from freshmeat: "HTTP proxy support, fixed/improved index caching, library column sorting, library position retention for selected Etexts, and a local cache auto-update implementation have been added. The Gutenberg index format (pgwhole.zip) is now used. Please remove your .gutenbook/preferences file when you upgrade Gutenbook; your preferences will not be read/set correctly unless you remove this file." Go Lefty go... for more see the Gutenbook site.
There are now thousands of auto-correlated records in the union list. Try it out at www.med.yale.edu/library/gnujake/. Note that the authority editing piece is under revision for a few days...
From Eric: Prospero 1.26 is out. New features include "conversion of a single page number, or a range of page numbers, from an Ariel document into individual PDFs, for removing the invoice that sometimes comes with an Ariel document or when several documents come in a single Ariel transmission. [Prospero also] now allows import from a monochrome PDF/TIFFs uncompressed or compressed using a CCITT Group3/4 Fax compression scheme."
updates listed at freshmeat include: "No longer hard-coded to "semesters", configurable department list, default language, and user disk quotas, nearly-complete Italian and Danish translations, numerous e-mail client bugfixes, fixes for a few compilation problems related to gettext, and other bugfixes." To be had at auc.sourceforge.net...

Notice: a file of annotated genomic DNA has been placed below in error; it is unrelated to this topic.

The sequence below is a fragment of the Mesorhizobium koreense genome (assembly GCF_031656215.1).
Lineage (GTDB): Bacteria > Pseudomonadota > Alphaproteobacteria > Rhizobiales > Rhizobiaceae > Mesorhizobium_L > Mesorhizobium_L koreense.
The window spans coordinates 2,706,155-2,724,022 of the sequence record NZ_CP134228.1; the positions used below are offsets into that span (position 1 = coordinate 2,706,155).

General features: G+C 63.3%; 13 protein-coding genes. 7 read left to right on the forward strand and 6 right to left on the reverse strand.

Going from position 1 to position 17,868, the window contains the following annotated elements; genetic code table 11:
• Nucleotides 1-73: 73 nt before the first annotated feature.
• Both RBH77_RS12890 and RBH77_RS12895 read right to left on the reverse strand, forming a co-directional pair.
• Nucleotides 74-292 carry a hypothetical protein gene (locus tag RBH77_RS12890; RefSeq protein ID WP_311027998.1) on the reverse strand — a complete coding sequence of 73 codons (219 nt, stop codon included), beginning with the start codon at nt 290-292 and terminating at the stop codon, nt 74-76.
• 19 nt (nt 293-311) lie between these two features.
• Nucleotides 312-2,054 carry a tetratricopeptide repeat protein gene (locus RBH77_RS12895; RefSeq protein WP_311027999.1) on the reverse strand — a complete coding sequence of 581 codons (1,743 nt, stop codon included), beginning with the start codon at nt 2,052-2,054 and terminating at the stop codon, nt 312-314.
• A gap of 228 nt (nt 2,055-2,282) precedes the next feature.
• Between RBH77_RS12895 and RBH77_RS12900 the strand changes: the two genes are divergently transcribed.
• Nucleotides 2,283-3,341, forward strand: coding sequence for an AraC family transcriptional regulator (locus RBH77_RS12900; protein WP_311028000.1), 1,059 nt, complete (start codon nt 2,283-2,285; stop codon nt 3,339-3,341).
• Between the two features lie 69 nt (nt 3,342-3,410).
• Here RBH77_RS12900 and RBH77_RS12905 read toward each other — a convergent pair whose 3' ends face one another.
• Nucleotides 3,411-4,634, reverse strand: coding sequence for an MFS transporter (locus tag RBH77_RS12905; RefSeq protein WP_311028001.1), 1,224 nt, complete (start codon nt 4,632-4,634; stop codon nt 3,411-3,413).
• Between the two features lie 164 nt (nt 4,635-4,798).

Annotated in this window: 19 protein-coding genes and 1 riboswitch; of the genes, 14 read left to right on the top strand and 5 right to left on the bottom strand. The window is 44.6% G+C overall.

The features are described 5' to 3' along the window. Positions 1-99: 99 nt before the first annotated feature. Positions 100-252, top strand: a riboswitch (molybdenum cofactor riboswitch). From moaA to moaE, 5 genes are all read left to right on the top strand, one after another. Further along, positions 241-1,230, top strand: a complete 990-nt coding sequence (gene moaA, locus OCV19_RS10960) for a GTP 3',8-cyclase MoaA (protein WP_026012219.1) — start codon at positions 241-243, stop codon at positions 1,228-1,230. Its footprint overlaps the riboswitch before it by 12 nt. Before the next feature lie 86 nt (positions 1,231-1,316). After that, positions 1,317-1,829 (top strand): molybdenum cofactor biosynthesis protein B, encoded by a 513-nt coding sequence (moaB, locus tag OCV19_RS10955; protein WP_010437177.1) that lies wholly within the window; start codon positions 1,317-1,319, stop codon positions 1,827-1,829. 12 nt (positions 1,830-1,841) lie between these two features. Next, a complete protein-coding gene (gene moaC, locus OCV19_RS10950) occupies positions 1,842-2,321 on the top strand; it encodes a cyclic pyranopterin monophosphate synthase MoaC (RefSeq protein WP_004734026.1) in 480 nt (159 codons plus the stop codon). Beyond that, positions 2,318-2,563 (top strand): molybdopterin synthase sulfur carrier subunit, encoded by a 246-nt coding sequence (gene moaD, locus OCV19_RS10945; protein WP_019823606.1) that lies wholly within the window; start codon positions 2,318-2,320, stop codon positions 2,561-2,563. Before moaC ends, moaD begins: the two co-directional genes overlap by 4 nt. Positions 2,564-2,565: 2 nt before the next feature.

For those of you who've not seen recent developments in Electronic Thesis or Dissertations (ETD) systems, check out www.thesis.org and www.ndltd.org for an overview. There's also a new version of ETD-db, vt.edu's package for managing ETD archives (thanks to Charlie G. for the pointer). Anyone know if these folks are in tune with the Open Archives Initiative?
The folks at the Spencer S. Eccles Health Sciences Library at University of Utah are freely giving away (thought not supporting) the Personalize Eccles functionality of their Library home page. Give it a try--it really is quite slick. Those interested in obtaining the source should email Wayne Peay directly.
Gene Wilburn at the Royal Ontario Museum has written a HOW-TO for setting up public kiosks. While its current version doesn't cover several important issues for those wishing to lock down public workstations in libraries, he calls for contributions in those areas. The complete text of the Kiosk HOW-TO is online and waiting for your review.